I’ve just recently developed a taste for papaya. For me, they’re unique in their texture, smell and taste. I wondered about the potential health benefits of papaya. I wasn’t exposed to exotic fruits like this when I was growing up. In fact, I don’t think I paid any attention to them until a few years ago. We’ve all been told to eat more fruits and vegetables because they’re good for us. But, fruits and vegetables are not all created equal. So, I decided to share what I’ve found on the health benefits of papaya.
Consumption of Papaya
Other than eating the peeled and ripen fruit in a salad there are other ways that these fruits are eaten to acheive their health benefits. Juiced and pureed is a common method of consuming papaya in the united states, especially Hawaii. Many Thai and Vietnamese cuisine uses the green unripened version of the fruit. Green papaya is never consumed raw due to the latex content of the fruit. Once it has been peeled it must be boiled before serving. Most often it is used like a type of vegetables for stews and soups. There are high levels of nitrates in green papaya and are often tested and stored in a particular way if they’re to be exported or canned.
The seeds of the fruit are edible and have been described as having a peppery taste. They can be eaten directly out of the fruit where they’re covered by a gelatinous coating or dried, crushed and used like peppercorns. The health benefits of papaya seeds are less known.
Nutrition and Health Benefits of Papaya
Some of the health benefits of papaya can be found in the nutrition information that is available online. It has an okay fibre profile with 3 grams of fiber per cup and approximately 60 calories. It also provides you with more than enough of your daily required intake of vitamin C. More than 1/3 of your daily intake of vitamin A is fulfilled with the 1 cup serving size.
Papain One Health Benefit of Papaya
This compound, ‘papain’, is a type of protein that is unique to papaya. It is considered to be an enzyme that is inactive until the fruit is cut or damaged. Once activated it is not easily degraded by heat and can be considered to be a type of meat tenderizer. More papain is found in green papayas and is likely the reason they’re used commonly as a vegetable in stews and soups. You can also find papain in digestive enzyme supplements that are available in many pharmacies. For people who have trouble digesting their foods then maybe you should consider adding this fruit as a regular to your diet.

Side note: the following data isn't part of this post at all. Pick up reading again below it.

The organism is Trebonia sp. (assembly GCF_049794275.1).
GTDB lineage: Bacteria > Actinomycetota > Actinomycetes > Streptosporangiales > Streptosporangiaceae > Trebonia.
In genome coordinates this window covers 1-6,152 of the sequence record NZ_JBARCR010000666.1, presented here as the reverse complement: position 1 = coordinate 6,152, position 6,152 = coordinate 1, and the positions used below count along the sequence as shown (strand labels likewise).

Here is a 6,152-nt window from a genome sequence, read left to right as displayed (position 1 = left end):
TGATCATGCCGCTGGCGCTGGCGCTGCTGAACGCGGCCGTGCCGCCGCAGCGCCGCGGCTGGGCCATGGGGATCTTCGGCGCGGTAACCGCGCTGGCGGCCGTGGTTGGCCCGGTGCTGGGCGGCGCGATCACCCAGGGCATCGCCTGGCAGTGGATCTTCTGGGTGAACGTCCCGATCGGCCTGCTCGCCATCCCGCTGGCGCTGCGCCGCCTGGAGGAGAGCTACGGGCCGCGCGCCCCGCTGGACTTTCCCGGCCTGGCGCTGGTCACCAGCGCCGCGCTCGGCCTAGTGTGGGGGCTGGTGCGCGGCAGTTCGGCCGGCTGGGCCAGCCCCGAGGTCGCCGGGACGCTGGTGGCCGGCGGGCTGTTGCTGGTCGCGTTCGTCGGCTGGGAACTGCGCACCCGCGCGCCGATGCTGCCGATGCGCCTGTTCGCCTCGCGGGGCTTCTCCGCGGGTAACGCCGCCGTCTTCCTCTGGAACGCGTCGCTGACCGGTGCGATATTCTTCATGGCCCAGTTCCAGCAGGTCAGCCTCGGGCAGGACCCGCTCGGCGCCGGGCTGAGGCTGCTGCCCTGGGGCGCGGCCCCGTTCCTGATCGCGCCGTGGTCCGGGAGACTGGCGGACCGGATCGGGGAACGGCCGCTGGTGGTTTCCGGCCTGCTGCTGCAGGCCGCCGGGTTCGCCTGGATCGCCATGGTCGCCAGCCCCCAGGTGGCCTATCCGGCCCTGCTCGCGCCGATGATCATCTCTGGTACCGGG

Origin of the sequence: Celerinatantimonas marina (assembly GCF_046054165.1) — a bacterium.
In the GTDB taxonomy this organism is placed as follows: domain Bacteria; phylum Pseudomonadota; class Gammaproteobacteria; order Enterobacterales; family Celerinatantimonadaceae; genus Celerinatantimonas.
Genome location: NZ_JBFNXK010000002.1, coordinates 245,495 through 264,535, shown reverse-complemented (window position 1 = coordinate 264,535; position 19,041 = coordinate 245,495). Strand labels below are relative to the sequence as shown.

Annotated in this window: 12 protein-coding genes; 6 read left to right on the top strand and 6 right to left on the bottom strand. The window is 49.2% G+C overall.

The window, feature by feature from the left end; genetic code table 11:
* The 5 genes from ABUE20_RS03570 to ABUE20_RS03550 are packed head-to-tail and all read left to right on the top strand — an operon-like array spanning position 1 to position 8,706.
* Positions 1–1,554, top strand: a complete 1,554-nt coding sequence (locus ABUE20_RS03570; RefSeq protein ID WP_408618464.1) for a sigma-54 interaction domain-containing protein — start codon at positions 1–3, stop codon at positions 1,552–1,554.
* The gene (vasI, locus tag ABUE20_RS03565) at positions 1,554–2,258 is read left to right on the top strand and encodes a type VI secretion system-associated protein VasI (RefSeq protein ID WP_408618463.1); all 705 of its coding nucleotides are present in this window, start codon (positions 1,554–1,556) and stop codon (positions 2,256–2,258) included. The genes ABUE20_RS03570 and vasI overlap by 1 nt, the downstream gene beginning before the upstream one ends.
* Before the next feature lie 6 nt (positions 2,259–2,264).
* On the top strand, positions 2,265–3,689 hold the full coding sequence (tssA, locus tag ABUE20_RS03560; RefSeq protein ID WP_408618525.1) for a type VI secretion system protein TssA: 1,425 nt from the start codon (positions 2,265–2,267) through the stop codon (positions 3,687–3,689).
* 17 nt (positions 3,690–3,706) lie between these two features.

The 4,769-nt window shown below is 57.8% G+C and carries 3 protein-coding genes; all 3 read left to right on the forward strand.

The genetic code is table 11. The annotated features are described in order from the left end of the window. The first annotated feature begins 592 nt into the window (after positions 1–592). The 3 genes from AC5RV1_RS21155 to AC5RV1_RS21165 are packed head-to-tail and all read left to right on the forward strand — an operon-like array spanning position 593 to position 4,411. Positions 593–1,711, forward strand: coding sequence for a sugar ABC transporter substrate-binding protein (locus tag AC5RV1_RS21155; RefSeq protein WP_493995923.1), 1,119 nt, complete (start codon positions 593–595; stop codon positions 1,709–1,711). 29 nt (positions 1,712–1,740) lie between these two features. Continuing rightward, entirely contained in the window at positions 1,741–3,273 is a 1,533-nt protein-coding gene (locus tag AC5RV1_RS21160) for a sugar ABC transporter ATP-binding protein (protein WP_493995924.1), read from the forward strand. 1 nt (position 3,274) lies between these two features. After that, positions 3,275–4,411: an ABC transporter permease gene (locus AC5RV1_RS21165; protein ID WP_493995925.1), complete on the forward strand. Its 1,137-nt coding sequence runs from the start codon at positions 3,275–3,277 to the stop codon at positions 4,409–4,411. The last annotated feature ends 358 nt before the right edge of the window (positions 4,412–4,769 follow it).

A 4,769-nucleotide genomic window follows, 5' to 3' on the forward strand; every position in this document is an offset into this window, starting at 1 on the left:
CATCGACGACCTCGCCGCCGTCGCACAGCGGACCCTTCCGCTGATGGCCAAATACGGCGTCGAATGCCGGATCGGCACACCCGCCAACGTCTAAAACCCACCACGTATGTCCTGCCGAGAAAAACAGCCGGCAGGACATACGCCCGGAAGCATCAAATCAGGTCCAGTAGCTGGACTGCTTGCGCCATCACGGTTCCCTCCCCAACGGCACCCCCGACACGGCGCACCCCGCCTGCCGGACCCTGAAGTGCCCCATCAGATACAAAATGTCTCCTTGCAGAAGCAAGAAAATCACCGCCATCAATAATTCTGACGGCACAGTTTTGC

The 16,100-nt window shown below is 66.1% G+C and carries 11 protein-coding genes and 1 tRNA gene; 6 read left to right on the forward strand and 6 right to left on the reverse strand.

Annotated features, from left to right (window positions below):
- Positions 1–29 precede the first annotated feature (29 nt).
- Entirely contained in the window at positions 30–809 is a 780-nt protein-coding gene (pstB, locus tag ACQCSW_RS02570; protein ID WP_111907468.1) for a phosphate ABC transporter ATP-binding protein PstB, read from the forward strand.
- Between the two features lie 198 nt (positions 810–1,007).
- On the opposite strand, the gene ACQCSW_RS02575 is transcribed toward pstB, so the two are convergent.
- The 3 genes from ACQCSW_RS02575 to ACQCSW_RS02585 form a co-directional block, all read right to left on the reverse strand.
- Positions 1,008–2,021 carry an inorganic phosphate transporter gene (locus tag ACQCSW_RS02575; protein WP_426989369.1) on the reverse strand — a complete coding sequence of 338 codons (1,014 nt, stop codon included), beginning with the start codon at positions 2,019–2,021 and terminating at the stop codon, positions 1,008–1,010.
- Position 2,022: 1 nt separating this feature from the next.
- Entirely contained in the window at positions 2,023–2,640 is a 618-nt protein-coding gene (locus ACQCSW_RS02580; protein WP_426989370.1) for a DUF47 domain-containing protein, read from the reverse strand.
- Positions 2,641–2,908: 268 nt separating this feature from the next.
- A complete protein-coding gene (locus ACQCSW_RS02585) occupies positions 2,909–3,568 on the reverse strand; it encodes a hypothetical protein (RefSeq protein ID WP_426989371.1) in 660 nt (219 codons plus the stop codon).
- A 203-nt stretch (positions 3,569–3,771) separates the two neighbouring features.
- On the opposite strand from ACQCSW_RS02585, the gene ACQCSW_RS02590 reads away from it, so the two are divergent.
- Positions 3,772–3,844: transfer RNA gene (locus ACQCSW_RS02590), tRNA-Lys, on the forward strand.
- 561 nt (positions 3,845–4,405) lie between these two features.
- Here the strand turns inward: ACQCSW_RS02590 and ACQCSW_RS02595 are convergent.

Health Benefits for Burns
Another health benefit of papaya is using the fruit as a potential treatment for skin burns. It’s said that it contains anti-inflammatory compounds, in addition to papain, that can speed healing and reduce redness and inflammation.
It is commonly used as a burn therapy in traditional African medicine. Papaya is ground up and the pulp of the fruit is used directly on the burns. The treatment is found to prevent infection and helps renew the skin quicker.
When Not to Eat or Use Papaya
If you are consciously trying to avoid nitrates, I would try to avoid eating green papaya as they tend to contain higher levels of nitrates than the ripened fruit.
Since the fruit contains latex, people who are allergic or sensitive should not consume or use papaya. The younger, unripened green papaya are much higher in latex content. I would not suggest using the pulp of papaya as a treatment to severe blistering burns. If you have a burn that’s blistered, it’s more severe and you should see a health professional for advice. Using the pulp of papaya for minor burns could be considered an acceptable home remedy to try.